It’s not what I want but it’s what I’ve got.  And it is something.

This entry was posted in Uncategorized. Bookmark the permalink.

11 Responses to The cancer and the treadmill

  1. Catherine Reid says:

    Beatiful, Ian, just beautiful. Fantastic visuals.

  2. John Brooks says:

    Ian: the closest I could ever get to you was when I asked to borrow a run shirt for a leg of a relay. You gave me one that you had worn the previous day and as I ran and heated up your earthy scent rose and filled by head. “this is what’s it’s like to be Ian” I thought…. Only slower, much slower. Thanks for writing.
    Long may you run,
    John

  3. Arleigh Chase says:

    I’m sure your family’s grateful for your fighting spirit, Ian. Keep it up.

    I second Catherine’s comment. It is a beautiful piece of writing.

  4. cosmicsync says:

    Thank you, Ian. The next time I come home on a cold, rainy November evening looking for an excuse to skip my run, I’ll think about what you wrote here and I’m sure it will provide sufficient motivation to get me out the door.

    Keep up the fight, and thank you for sharing the David Rakoff story, as well as your own.

  5. Kristen says:

    You teared me up. Beautifully written! 🙂

  6. Garth says:

    Hey big brother We have run many miles together. Some on the road, during relays – remember the snow storm in the Ice Fields. Others as we have travelled on our persoanal journeys, often intertwined with each other. What I do know, from all of this, is that you have something special. To paraphrase Mr B senior, long may you continue to run.
    Garth

  7. Dale says:

    Thank you for writing this.

    If I can share my story: in my early Forties
    I took a major risk by embarking on a new career
    in the Aviation industry; long story short I
    worked my way up from a general labour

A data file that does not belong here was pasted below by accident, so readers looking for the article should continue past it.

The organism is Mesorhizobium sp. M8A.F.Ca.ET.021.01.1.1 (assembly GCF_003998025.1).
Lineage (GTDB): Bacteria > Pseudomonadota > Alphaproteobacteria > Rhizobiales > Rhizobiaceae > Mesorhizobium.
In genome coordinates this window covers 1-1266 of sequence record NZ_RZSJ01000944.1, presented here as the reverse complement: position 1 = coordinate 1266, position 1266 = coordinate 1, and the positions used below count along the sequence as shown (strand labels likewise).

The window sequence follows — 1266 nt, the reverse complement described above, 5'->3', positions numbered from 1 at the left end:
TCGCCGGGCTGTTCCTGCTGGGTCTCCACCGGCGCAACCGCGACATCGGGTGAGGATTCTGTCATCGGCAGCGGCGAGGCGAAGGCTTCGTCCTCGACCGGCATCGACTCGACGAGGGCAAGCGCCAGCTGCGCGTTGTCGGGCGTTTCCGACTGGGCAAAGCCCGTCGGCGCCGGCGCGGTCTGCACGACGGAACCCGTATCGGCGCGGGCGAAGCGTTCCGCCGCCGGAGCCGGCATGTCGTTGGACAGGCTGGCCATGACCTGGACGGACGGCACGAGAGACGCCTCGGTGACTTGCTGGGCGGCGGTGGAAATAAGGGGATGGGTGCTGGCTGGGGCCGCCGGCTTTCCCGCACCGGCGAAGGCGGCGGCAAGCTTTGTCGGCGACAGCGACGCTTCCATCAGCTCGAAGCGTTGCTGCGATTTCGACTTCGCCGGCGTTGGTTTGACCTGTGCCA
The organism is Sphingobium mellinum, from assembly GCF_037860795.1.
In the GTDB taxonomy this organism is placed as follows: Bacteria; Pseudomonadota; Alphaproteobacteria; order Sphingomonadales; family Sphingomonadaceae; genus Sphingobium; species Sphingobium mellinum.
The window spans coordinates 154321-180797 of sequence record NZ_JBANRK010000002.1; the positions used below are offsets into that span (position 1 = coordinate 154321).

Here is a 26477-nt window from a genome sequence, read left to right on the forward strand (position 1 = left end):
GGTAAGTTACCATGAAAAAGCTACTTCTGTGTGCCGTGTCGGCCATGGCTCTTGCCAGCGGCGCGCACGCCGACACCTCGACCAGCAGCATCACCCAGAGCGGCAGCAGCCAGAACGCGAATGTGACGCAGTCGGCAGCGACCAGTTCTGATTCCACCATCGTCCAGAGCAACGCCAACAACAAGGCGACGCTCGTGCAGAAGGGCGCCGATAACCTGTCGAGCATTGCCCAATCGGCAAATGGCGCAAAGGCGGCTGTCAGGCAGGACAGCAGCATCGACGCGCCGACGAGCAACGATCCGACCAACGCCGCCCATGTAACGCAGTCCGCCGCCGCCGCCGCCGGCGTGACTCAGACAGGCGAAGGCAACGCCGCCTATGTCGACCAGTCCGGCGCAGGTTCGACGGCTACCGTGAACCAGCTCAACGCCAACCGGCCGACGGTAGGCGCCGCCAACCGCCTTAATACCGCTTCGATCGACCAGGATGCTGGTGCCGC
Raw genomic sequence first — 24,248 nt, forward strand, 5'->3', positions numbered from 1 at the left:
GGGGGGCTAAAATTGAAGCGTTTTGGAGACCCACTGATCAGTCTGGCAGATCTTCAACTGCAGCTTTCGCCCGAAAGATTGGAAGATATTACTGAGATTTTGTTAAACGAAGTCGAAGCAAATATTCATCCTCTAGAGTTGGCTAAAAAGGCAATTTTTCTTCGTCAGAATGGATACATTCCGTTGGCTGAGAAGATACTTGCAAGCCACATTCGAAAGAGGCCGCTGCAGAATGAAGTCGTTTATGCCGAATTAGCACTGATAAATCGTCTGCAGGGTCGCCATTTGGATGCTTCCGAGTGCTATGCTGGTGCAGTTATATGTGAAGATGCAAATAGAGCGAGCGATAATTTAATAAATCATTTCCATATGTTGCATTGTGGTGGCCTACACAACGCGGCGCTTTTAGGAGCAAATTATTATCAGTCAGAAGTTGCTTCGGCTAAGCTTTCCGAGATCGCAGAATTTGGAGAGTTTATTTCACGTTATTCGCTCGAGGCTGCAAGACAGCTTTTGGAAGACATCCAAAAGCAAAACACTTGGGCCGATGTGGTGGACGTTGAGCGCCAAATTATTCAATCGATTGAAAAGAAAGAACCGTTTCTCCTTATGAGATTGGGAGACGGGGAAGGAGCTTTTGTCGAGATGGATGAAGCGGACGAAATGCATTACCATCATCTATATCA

position to an apprentice spot in the sheet metal
    division, once I got myself established I took
    up creative writing as a hobby. After 3 1/2 years
    I was seeing success on both fronts when
    *BAM* a cancerous tumour ate into my
    Humerus (of my dominant arm) rendering
    It useless. No more throwing a hammer for a
    living and no more writing as a hobby.
    I know where your tears come from.

    Thanks again for writing this. Sorry for
    the ramble.

  8. RS says:

    You rock Ian Reid! You are a rock Ian Reid!
    Rock beats scissors every time — and paper is, and papers are quickly becoming redundant.

    Slainte mhath,

    RS

  9. Shawna says:

    Such a beautiful piece. Thank you for sharing your words and for reminding me to be grateful for all of the everyday gifts that I so often take for granted.

  10. Shane Simpson says:

    Thanks for this my friend. It is a true picture of real courage when facing a huge battle. I will think of this every time I see you at the Y on the treadmill. I look forward to thinking about it for a long time to come.

  11. David MacIntyre says:

    Wonderful writing, Ian. I miss you in your apartment below me playing your music too loud when I was trying to write mine. I miss seeing you in the laundry room and talking politics. I miss hearing you thinking so loud – and so fast!

    I read your later blog – the one published today, June 21 – about your upcoming vacation with Paul before readying yourself for another surgery.

    Catherine and I are thinking of you. Keep running. Keep writing. xo

Leave a Reply

Your email address will not be published. Required fields are marked *